Luo Huaizhen

Luo Huaizhen
b. 1956, Huaiyin, Jiangsu
Xiqu (sung-drama/opera) playwright
Luo Huaizhen’s career as a playwright in the Xiqu genres started in the mid 1980s in Shanghai. Prior to writing plays, he had performed on the Huaiju (Huai opera) stage in his home town in the late 1970s. His first published Jingju (Peking opera) play was The Story of an Ancient Actor (1984), after which he received a short-term professional training at Shanghai Academy of Theatre. Since then he has, on average, written one play a year. All of them, except the first, have been staged in one or more of the regional forms of Xiqu. His most successful plays include Wind and Moon by the Qinhuai River (Fengyue Qinhuai, Yueju (Zhejiang opera), Golden Dragon and Mayfly (Jinlong yü fuyou, Huaiju), The Hegemon King of Western Chu (Xichu bangwang, Huaiju), Xi Shi Returns to the Kingdom of Yue (Xi Shi gui Yue, Jingju), Magic Lotus Lantern (Baolian deng, Jingju), and Ban Zhao (Kunqu).
In addition to Yueju, Huaiju, Jingju and Kunqu, Luo has also written plays for Hanju (Hubei opera), Yueju (Cantonese opera; see Yueju (Guangdong, Guanxi opera)), and even for musicals (yinyueju).
Luo’s plays are all set in imperial China and can be divided into two categories: those that portray historical or literary female figures such as Xi Shi, Ban Zhao, Li Qingzhao and Liu Rushi; and those that invent new allegorical tales set in the past. The former is best represented by Xi Shi Returns to the Kingdom of Yue, which goes against the traditional portrayal of Xi Shi—who had long been honoured for her sexual sacrifice to save the kingdom of Yue—and poses the poignant question: ‘What if Xi Shi had been pregnant with the child of the King of Wu?’ In Luo’s play, the King of Yue cannot tolerate the birth of the child and makes Xi Shi kill her own child and commit suicide. Like most of his tragedies, the play questions the validity of traditional Chinese ethics and some of its virtues. The second category is illustrated by Golden Dragon and Mayfly, in which Luo uses the concepts of Greek and Shakespearean tragedies to portray a prince who abandons his wife in order to save his father’s kingdom. Later, because of both a flaw in his personality and the obscurity of several characters’ identities, the prince kills his faithful general, castrates his own son and compels his daughter-in-law to become his concubine, leading to the deaths of everyone in his family except for his grandson, who is likely to start the same vicious cycle all over again. It is a political fable questioning the validity of male authority over women and exploring the interrelations between the private and the public. With this and other Huaiju plays, Luo helped initiate a Huaiju revival called ‘Metropolitan New Huaiju’ (Dushi xinhuaiju) which turned the genre into a major regional style in Shanghai and the lower Yangtze River area. It has even reached the Beijing stage, and is attracting audiences from all walks of life, from young college students to old peasants in the countryside.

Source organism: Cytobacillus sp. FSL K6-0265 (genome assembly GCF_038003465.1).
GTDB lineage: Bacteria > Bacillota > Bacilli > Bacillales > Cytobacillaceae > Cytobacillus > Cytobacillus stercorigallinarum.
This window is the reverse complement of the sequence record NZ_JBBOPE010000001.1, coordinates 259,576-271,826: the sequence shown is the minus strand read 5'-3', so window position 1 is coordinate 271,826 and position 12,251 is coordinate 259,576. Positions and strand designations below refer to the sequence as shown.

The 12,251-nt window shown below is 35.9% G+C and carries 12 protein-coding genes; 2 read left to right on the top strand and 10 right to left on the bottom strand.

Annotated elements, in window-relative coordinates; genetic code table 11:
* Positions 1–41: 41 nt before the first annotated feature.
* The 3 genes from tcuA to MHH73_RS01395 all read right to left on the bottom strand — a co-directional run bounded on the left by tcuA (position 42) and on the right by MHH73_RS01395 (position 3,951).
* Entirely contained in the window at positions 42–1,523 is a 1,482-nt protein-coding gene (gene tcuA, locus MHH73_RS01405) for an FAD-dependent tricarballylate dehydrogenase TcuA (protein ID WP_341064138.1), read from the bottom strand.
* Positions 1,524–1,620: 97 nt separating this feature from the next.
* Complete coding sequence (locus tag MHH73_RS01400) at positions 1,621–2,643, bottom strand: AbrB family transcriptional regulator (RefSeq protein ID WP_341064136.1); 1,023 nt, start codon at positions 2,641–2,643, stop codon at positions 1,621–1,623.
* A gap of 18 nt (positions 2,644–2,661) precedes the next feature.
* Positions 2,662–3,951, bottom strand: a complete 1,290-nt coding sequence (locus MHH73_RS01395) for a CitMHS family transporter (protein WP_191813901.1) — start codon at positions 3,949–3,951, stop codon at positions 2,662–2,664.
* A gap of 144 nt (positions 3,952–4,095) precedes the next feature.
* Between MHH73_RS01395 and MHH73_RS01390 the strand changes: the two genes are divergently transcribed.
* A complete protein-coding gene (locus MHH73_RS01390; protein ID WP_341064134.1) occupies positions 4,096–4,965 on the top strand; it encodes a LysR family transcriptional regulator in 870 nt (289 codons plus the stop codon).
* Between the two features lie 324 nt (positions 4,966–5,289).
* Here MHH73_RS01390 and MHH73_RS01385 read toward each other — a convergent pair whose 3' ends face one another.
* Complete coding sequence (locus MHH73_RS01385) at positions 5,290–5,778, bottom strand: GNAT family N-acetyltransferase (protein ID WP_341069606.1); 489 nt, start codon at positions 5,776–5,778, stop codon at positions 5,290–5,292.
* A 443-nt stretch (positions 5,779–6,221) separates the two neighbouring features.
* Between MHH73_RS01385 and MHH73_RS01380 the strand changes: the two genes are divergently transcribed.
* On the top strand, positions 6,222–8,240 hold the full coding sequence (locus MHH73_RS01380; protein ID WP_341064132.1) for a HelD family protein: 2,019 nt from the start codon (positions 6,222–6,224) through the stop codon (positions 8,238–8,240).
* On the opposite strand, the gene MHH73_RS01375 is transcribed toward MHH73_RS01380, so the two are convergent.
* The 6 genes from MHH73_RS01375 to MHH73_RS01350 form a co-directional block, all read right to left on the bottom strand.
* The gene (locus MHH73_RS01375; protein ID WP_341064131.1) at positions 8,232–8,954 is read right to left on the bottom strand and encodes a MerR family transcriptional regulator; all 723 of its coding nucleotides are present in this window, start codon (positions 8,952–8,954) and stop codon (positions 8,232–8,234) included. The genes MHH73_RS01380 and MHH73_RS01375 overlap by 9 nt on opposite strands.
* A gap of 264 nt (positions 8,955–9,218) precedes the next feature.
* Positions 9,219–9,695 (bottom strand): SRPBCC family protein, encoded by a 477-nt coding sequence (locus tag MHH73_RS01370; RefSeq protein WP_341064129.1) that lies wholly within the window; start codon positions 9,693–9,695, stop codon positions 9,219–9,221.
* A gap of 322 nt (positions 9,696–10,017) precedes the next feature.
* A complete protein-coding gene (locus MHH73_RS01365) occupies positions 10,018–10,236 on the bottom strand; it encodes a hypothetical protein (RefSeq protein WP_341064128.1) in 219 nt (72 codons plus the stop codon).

Encyclopedia of contemporary Chinese culture. . 2011.

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